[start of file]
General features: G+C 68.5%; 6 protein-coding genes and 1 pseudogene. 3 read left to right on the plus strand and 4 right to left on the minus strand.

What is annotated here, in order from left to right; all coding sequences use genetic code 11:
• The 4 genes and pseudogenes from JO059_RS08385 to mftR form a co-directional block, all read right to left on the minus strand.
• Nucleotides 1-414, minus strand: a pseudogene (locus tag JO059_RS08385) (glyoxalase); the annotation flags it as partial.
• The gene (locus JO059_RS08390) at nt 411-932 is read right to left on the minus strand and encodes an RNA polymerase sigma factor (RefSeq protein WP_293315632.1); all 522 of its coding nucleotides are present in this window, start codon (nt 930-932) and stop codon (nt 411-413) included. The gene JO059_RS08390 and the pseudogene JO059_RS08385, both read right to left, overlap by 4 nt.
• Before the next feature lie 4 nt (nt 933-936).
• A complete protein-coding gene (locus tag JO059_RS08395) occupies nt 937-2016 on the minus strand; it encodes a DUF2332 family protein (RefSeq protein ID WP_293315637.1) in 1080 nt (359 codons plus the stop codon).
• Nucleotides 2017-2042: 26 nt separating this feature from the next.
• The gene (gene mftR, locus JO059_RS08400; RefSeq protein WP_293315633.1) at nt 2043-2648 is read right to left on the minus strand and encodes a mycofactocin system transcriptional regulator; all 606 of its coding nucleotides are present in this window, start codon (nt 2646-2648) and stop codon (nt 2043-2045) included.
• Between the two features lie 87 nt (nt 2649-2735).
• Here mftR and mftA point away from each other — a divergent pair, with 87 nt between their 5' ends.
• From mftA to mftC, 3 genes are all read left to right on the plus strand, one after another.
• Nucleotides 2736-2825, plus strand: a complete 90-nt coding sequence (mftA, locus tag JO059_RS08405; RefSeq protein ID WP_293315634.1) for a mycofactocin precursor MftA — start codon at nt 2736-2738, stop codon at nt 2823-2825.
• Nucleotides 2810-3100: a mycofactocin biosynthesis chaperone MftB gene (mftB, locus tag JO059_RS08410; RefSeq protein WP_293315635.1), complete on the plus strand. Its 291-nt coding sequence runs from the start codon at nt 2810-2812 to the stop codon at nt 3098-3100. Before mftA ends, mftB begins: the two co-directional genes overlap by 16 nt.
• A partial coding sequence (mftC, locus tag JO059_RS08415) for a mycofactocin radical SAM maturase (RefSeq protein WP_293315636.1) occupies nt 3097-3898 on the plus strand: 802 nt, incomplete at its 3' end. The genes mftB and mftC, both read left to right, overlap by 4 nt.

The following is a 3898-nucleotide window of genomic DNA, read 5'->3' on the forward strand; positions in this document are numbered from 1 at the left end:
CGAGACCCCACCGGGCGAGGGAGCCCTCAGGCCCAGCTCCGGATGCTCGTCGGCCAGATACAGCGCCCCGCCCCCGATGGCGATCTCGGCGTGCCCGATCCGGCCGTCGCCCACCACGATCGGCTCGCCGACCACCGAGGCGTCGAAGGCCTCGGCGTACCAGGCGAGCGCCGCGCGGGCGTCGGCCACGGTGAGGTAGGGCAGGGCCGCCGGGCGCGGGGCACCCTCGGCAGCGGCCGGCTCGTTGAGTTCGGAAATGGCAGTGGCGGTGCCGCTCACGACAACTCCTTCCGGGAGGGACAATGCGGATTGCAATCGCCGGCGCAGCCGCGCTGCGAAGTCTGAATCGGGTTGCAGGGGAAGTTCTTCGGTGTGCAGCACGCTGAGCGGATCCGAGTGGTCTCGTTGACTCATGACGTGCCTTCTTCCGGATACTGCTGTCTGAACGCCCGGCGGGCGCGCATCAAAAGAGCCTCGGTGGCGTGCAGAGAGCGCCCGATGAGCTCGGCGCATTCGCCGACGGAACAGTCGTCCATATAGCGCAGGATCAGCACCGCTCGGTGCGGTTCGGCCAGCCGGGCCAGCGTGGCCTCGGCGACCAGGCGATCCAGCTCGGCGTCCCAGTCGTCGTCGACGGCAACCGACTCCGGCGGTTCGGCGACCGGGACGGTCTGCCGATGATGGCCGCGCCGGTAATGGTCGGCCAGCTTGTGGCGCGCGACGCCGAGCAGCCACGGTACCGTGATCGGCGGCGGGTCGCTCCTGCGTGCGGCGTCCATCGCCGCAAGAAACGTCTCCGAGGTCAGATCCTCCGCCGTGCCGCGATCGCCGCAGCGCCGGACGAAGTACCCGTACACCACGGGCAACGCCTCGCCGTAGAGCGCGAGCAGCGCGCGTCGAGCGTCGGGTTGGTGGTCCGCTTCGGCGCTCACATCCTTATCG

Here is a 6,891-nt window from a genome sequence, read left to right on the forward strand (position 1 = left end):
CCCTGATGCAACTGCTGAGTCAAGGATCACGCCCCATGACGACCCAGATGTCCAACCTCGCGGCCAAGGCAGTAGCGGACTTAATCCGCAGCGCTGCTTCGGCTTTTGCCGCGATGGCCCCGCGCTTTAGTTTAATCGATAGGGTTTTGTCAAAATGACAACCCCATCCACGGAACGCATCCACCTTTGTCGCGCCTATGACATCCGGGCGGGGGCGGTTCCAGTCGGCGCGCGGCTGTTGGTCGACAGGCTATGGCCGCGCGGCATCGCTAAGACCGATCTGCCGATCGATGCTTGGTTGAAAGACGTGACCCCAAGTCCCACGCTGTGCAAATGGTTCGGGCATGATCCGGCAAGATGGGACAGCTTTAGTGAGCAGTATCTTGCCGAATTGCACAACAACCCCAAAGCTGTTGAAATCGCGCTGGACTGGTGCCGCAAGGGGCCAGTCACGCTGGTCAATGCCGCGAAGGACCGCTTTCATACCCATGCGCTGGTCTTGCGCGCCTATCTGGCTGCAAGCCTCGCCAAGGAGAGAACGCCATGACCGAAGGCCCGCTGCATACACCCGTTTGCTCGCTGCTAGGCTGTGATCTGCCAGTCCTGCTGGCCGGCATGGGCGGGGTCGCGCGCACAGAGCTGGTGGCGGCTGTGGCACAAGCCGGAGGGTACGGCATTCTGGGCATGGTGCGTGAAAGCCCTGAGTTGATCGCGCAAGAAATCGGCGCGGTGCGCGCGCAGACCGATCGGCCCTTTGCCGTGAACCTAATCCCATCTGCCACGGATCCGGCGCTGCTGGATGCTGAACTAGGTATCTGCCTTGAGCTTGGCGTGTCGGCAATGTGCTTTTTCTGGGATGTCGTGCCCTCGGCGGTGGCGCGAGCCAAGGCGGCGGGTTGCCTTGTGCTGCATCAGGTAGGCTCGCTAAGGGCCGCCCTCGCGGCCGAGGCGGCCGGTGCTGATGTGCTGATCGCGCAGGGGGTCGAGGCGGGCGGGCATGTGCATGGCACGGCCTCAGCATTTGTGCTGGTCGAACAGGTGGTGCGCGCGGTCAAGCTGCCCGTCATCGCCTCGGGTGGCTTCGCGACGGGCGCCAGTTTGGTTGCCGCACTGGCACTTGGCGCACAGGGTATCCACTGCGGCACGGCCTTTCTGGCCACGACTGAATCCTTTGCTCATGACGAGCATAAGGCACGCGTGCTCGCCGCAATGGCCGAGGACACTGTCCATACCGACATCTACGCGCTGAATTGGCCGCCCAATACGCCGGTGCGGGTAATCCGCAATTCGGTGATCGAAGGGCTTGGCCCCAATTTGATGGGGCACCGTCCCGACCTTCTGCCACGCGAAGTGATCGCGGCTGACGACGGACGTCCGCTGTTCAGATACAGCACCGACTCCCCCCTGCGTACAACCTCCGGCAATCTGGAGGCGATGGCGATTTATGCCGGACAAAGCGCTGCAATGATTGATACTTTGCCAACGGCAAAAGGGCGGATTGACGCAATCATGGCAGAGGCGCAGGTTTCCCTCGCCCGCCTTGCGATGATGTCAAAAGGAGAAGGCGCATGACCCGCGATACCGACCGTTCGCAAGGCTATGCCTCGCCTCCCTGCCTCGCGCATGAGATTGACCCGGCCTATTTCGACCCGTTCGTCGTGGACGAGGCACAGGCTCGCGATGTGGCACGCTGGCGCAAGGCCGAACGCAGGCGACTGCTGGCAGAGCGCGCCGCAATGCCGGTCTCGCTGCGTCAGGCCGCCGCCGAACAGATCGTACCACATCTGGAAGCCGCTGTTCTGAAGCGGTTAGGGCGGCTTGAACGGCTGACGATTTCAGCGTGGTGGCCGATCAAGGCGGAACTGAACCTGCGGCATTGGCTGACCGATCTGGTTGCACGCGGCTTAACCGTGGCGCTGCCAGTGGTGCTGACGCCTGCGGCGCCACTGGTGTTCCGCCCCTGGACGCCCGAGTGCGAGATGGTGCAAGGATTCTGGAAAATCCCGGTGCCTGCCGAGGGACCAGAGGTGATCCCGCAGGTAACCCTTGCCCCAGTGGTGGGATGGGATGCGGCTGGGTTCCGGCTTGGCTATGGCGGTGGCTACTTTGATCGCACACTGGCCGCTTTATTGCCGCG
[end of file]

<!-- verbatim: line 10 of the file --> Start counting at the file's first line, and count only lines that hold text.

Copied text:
• Between the two features lie 87 nt (nt 2649-2735).